When it comes to Vista, the fix is in. It's just not the fix many mainstream users are looking for.
Last fall, Microsoft announced that Vista Service Pack 1 would improve the operating system's performance. The company claimed that SP1 would rev up Vista in the areas of file copying (see "Microsoft Details Plans for Vista SP1--Beta 'In a Few Weeks'"), waking from sleep or hibernation, and adding or extracting files from compressed folders (see "Closer Look: Beta Windows Vista Service Pack 1").
Microsoft also anticipated that SP1 would strengthen system reliability, broaden support for new hardware and emerging standards, and introduce improvements for IT administrators. We didn't attempt to gauge the validity of those claims following Microsoft's mid-March release of Vista SP1 (see "Windows Vista SP1 Available Now--Do You Need It?"). Instead we tested systems configured with and without Vista SP1 to see whether the promised performance gains would materialize.
What We Tested and Why
We measured SP1's speed using our 32-bit WorldBench 6 test suite. We compared the overall performance of Vista Business with SP1 to that of Vista Business without SP1 and to that of Windows XP Professional with SP2.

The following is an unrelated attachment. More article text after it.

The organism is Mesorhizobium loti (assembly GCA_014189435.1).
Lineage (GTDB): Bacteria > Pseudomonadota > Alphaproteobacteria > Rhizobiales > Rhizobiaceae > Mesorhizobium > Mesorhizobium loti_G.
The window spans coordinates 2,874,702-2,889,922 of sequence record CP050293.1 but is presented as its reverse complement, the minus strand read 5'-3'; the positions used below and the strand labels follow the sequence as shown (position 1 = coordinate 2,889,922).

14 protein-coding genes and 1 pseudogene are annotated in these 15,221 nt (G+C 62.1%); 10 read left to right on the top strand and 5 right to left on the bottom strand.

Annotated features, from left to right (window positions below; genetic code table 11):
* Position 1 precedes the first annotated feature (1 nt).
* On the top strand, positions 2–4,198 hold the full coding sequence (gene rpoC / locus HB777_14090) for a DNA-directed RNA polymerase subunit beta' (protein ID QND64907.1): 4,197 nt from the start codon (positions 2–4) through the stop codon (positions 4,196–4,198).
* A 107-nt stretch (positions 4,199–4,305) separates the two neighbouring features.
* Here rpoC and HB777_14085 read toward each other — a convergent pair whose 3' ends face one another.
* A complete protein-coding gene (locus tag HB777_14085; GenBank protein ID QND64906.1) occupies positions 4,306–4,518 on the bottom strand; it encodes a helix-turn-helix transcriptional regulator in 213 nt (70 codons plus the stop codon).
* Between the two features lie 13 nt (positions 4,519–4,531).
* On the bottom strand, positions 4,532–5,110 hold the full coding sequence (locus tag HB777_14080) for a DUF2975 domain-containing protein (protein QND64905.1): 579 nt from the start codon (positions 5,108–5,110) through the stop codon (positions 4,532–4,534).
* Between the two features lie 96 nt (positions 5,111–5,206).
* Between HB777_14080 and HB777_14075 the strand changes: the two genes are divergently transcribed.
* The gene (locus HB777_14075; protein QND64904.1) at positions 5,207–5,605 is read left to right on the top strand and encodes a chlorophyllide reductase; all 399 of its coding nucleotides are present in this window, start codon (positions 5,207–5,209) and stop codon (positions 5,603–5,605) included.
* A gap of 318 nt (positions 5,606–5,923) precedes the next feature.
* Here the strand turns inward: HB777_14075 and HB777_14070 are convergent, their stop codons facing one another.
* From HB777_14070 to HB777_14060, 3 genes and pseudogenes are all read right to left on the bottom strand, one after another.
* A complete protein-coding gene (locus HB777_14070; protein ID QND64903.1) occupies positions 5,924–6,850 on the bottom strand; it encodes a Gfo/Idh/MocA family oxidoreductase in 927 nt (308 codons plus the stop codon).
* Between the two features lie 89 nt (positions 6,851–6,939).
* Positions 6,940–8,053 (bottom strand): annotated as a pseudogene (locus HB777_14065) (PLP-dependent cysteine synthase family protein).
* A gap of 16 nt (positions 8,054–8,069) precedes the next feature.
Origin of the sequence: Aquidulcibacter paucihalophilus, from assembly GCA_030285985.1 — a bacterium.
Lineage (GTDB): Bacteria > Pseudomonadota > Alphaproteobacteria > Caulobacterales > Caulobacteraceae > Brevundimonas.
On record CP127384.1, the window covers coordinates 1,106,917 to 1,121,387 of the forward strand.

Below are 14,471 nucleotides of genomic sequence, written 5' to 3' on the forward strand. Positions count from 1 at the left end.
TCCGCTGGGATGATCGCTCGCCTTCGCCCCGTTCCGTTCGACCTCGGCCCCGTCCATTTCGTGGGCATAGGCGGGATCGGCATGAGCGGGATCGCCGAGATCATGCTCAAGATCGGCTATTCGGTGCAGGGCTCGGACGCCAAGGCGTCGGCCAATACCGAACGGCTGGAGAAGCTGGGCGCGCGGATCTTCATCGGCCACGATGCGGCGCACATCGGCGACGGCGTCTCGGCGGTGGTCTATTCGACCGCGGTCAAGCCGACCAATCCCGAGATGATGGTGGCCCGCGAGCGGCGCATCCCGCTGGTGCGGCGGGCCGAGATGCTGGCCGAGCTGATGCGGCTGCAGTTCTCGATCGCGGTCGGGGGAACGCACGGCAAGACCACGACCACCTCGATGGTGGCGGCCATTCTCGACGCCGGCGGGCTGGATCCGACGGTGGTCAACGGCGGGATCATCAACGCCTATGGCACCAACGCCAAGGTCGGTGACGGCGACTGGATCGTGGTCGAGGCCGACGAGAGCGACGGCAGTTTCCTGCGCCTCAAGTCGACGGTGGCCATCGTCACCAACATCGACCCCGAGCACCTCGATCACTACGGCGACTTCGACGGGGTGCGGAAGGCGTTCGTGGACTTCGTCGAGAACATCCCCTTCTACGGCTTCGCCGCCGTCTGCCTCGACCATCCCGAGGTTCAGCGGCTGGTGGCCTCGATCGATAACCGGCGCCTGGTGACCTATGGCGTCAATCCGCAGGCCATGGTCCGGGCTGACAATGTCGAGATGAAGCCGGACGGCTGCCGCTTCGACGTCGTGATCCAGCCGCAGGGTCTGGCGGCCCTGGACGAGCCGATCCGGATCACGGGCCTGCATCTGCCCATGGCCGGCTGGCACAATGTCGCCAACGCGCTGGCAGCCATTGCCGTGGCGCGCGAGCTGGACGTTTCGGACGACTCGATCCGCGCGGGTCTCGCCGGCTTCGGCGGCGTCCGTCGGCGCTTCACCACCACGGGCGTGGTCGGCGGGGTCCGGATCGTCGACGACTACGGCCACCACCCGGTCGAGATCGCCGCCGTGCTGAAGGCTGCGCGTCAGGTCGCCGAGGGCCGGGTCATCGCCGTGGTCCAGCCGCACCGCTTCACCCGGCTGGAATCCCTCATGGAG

Our test results indicate that where SP1 outperformed Vista, the margin of improvement was slim. What's more, we found little evidence that SP1 handled file copying better; amazingly, in many cases, pre-SP1 Vista was speedier.
Vista SP1 didn't wake from hibernation on our test desktop much faster than pre-SP1 Vista did, either--and on our laptop, it was slower to wake. SP1 did beat Vista at compressing files, but by a tiny margin. Its only clear win over old Vista was in decompressing files--and even there, it was slower than XP.
Many readers (see "PCWorld.com Users Say: Save Windows XP!") have taken Vista to task for using too many system resources on its Aero environment, for trying to appeal to both business users and consumers without fully serving either group, for problems with unavailable or limited drivers, and for general bugginess.
Unfortunately, we couldn't evaluate SP1's impact on each of those shortcomings individually, so we used our WorldBench 6 benchmark tests to gauge how well XP, Vista, and Vista SP1 performed a standard set of tasks. We found that Windows XP still outperforms Vista--with SP1 or without--by a wide margin. SP1 finished second in many cases and third in others.
Given those results--and in view of the bug fixes SP1 delivers--current Vista users should take the free service-pack upgrade. But if you still use XP, you may want to stick with it for now.